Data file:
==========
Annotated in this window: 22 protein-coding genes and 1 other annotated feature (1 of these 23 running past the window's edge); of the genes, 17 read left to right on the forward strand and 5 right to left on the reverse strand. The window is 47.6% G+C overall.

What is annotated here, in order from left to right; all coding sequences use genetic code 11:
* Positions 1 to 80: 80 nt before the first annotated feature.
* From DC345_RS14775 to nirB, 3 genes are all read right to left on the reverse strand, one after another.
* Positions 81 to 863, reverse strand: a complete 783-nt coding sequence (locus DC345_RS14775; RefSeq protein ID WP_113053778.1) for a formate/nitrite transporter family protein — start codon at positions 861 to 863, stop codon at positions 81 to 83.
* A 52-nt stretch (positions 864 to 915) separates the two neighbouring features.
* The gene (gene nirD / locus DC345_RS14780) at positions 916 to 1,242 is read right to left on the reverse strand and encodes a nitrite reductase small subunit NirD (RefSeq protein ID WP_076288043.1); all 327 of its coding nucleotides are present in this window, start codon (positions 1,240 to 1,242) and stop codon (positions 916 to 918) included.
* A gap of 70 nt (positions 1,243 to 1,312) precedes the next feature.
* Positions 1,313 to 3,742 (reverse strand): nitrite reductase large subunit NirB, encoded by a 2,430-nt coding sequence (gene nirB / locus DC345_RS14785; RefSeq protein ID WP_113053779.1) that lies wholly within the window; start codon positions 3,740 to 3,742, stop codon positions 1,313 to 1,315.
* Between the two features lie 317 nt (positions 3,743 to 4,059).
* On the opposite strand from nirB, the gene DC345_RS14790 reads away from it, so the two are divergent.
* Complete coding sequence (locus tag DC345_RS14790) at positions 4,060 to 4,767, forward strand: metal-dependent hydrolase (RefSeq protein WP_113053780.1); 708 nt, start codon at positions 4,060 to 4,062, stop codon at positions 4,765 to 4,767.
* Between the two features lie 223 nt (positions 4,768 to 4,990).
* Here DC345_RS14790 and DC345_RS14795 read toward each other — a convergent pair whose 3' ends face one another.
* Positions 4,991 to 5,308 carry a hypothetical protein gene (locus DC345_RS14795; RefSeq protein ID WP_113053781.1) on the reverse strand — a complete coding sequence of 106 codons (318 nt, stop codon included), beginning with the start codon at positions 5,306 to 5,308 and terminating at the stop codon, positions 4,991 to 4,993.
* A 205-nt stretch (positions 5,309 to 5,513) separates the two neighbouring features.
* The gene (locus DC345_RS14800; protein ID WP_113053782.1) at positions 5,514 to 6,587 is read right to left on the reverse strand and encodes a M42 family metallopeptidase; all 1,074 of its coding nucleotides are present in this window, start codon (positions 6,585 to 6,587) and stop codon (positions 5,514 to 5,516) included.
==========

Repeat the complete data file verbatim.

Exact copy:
Annotated in this window: 22 protein-coding genes and 1 other annotated feature (1 of these 23 running past the window's edge); of the genes, 17 read left to right on the forward strand and 5 right to left on the reverse strand. The window is 47.6% G+C overall.

What is annotated here, in order from left to right; all coding sequences use genetic code 11:
* Positions 1 to 80: 80 nt before the first annotated feature.
* From DC345_RS14775 to nirB, 3 genes are all read right to left on the reverse strand, one after another.
* Positions 81 to 863, reverse strand: a complete 783-nt coding sequence (locus DC345_RS14775; RefSeq protein ID WP_113053778.1) for a formate/nitrite transporter family protein — start codon at positions 861 to 863, stop codon at positions 81 to 83.
* A 52-nt stretch (positions 864 to 915) separates the two neighbouring features.
* The gene (gene nirD / locus DC345_RS14780) at positions 916 to 1,242 is read right to left on the reverse strand and encodes a nitrite reductase small subunit NirD (RefSeq protein ID WP_076288043.1); all 327 of its coding nucleotides are present in this window, start codon (positions 1,240 to 1,242) and stop codon (positions 916 to 918) included.
* A gap of 70 nt (positions 1,243 to 1,312) precedes the next feature.
* Positions 1,313 to 3,742 (reverse strand): nitrite reductase large subunit NirB, encoded by a 2,430-nt coding sequence (gene nirB / locus DC345_RS14785; RefSeq protein ID WP_113053779.1) that lies wholly within the window; start codon positions 3,740 to 3,742, stop codon positions 1,313 to 1,315.
* Between the two features lie 317 nt (positions 3,743 to 4,059).
* On the opposite strand from nirB, the gene DC345_RS14790 reads away from it, so the two are divergent.
* Complete coding sequence (locus tag DC345_RS14790) at positions 4,060 to 4,767, forward strand: metal-dependent hydrolase (RefSeq protein WP_113053780.1); 708 nt, start codon at positions 4,060 to 4,062, stop codon at positions 4,765 to 4,767.
* Between the two features lie 223 nt (positions 4,768 to 4,990).
* Here DC345_RS14790 and DC345_RS14795 read toward each other — a convergent pair whose 3' ends face one another.
* Positions 4,991 to 5,308 carry a hypothetical protein gene (locus DC345_RS14795; RefSeq protein ID WP_113053781.1) on the reverse strand — a complete coding sequence of 106 codons (318 nt, stop codon included), beginning with the start codon at positions 5,306 to 5,308 and terminating at the stop codon, positions 4,991 to 4,993.
* A 205-nt stretch (positions 5,309 to 5,513) separates the two neighbouring features.
* The gene (locus DC345_RS14800; protein ID WP_113053782.1) at positions 5,514 to 6,587 is read right to left on the reverse strand and encodes a M42 family metallopeptidase; all 1,074 of its coding nucleotides are present in this window, start codon (positions 6,585 to 6,587) and stop codon (positions 5,514 to 5,516) included.